Map of the Week 2 [September 22-29]: Rand McNally’s “Hawaii”




A map’s power derives from the decisions of what to include made by cartographers, which have an immense impact on their underlying meaning and importance. It is not apparent from a brief glance at a map, but the individual choices have the ability to completely change how a map is used and viewed. Dennis Wood even describes maps as “the interests of their authors in map form” (Wood, 71). This 1912 Rand-McNally map of Hawaii is a great example of this. At first, it seems to be a normal cut and dry map, which it partially is, but many decisions went into this map altering the audience’s view of it. The Rand-McNally cartographers decided how to obtain the information pertinent to this map, where to focus it and what colors to use, and the placement of various aspects.

Cartographers obtain the ability to shape a map right from the beginning of the process in what to map and how to go about doing so. As Rand-McNally is a well-known industrial map-making company, this map would seem bland to look at. It was probably created for the common classroom or a household, but not much more. This makes observers wonder why in fact would they create this map of an island 47 years before it formally becomes a state in the Union ( Interestingly enough, in 1912 and the years just prior, Hawaii was sort of making a name for itself, becoming more visible to the mainlanders (Americans in the contiguous 48 states). For example, in 1910 Honolulu, the capital of Hawaii, became one of the first cities in the world with dial telephone services. Then in 1912, Bird of Paradise, a Broadway play, was introduced to New Yorkers, making Hawaii more present ( Americans had been involved with Hawaii in ways of poachers and large companies such as YMCA, but through these few years more common Americans were becoming aware of the small group of islands. One can only speculate that maybe the more prevalent Hawaii became to Americans, the larger was the demand for a map of the region. Now that the cartographer decided what the map would be of, data must be collected. The problem lies in how and from where the information is obtained. In 1912 there were not satellites floating around the world taking in depth pictures, and the flying capabilities were not very strong.  Due to this we are left to ask where the information used to define borders and distances come from. This is a huge question that comes with the creation of a map because one does not know if the data is reliable or even accurate.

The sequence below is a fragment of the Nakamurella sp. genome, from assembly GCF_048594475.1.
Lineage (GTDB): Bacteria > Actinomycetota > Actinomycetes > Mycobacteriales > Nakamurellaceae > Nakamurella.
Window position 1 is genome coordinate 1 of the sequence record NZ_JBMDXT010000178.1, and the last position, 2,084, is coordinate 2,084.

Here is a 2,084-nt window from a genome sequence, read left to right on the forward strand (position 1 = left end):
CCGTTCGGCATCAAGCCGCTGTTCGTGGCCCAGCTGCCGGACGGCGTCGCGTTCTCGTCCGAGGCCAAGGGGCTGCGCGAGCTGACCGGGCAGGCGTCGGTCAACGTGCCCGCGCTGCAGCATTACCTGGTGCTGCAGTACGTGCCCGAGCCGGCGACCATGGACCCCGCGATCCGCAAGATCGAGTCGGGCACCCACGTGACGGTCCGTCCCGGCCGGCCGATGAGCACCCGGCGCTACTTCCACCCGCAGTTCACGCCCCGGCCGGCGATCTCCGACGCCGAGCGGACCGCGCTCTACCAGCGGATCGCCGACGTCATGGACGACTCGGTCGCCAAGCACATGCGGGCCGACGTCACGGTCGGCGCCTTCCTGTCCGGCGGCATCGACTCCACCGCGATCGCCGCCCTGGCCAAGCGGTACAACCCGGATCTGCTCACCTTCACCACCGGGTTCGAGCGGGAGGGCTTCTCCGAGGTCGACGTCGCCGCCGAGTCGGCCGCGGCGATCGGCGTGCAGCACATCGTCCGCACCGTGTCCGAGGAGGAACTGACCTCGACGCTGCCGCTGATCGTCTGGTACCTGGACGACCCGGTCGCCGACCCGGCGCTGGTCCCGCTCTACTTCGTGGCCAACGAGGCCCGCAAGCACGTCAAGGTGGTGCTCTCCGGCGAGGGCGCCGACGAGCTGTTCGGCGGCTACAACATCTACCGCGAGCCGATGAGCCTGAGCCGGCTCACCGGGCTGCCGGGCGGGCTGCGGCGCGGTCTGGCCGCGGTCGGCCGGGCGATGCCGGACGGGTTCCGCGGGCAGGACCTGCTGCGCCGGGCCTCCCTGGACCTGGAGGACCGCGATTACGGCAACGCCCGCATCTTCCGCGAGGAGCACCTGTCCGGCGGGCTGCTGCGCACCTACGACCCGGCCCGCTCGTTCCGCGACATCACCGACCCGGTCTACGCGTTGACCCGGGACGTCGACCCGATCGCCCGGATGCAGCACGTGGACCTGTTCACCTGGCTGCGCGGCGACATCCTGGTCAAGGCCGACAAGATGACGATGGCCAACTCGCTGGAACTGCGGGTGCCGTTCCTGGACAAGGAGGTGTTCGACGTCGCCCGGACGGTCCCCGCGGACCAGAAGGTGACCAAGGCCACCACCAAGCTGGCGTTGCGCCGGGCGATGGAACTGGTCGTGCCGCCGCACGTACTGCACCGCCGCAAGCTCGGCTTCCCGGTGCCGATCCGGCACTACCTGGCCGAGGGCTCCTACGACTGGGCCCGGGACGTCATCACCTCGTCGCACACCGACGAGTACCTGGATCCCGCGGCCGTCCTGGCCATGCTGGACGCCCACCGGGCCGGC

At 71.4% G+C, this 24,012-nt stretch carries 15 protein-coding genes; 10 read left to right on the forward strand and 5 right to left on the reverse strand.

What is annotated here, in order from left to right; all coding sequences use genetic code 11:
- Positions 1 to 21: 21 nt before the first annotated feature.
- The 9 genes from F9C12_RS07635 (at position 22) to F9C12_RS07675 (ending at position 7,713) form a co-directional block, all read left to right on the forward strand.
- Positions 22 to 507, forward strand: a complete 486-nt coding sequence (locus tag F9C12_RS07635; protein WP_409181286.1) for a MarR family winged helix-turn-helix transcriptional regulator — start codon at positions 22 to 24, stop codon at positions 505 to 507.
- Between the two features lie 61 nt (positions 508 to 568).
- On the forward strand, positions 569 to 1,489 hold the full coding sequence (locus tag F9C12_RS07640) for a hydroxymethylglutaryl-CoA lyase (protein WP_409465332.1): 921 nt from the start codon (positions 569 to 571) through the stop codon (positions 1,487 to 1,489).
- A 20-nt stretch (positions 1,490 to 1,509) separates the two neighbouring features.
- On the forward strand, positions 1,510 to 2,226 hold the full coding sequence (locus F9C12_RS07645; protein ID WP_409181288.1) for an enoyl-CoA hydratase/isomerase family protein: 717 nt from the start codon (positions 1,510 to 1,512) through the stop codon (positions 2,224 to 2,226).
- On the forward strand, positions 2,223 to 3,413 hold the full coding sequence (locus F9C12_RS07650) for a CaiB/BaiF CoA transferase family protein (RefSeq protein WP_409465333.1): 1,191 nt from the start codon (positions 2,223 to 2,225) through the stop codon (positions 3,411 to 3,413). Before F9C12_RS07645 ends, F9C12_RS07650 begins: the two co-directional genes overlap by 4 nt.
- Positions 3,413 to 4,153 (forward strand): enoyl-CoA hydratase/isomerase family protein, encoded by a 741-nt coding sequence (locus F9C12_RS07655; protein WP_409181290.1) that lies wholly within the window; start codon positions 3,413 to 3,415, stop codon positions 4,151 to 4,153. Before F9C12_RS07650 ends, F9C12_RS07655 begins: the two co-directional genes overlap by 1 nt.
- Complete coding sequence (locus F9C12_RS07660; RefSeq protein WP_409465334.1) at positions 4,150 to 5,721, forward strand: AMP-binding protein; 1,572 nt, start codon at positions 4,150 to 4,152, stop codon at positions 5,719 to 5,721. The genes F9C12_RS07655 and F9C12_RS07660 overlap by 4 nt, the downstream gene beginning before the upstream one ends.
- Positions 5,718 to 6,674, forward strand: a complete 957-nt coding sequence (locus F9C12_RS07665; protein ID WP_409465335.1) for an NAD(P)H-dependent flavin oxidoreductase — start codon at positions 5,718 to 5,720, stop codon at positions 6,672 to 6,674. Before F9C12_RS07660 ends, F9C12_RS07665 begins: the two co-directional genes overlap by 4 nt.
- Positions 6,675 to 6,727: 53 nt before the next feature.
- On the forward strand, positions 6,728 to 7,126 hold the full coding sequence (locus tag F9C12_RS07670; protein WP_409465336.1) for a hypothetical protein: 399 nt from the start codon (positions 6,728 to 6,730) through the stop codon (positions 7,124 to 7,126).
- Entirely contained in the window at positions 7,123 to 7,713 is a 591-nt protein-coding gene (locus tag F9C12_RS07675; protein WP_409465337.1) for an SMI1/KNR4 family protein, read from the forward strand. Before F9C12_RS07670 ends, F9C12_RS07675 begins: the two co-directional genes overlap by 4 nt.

The colors used and the focus of the map are two major decisions that can alter how an audience views it. The distinction of color is clear on this map. The separate islands of Hawaii are clearly and perhaps purposefully shaded differently, with the big island and Oahu shaded red.  Along with this, the center of the map is focused over the ocean with the two islands of Maui and Lanai nearest. What is so grabbing is that Hawaii island and Oahu are arguably the two main islands (both shaded red), which grab the audiences attention first. Then, almost as an attempt to not have the other islands forgotten, the center is not on either. The same color and the focus could easily be coincidence and a lack of space, yet it is thought provoking that the cartographer chose these.

Another choice given to the cartographer which can drastically affect a map is the placement of various objects and pictures. For example, almost every map will have a compass rose designating the four cardinal directions, and this one does not fail. Ironically the stand out feature of this compass rose is that it does not stand out. In fact, the compass rose is almost hidden in the top right corner, making directions either understood subliminally, or seemingly not important. Also, the deliberate choice to put a smaller map of Honolulu in the corner is thought provoking. First, one wonders if it was chosen as a highlight only because it is the capital of the island chain or for a separate reason. Then, it is remarkable how it clearly shows the different roads in downtown, yet there are no street names. Also only some buildings are labeled. This is problematic because this mini map can only be used to check if something exists, but even then many buildings that are there are not marked or labeled. In actuality, this close up of the city does not have many practical uses.

This Rand-McNally map of Hawaii may seem like an ordinary map, but the decisions made by the cartographer have a huge impact on the finished product. Even from the beginning of the process with the question of what to map and how, the mapmaker has a large effect. It is not only this map of Hawaii that is affected by decisions; every map has its information and gaps of it, and it is these differences that drive the effect a map has on its audience.

-Michael Beck



Works Cited:

Wood, Dennis. The Power Of Maps. New York, NY 1992. Print




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One Response to Map of the Week 2 [September 22-29]: Rand McNally’s “Hawaii”

  1. mike and gill says:


    Is it possible to use any of your images in a website please. I am happy to provide links to you etc..

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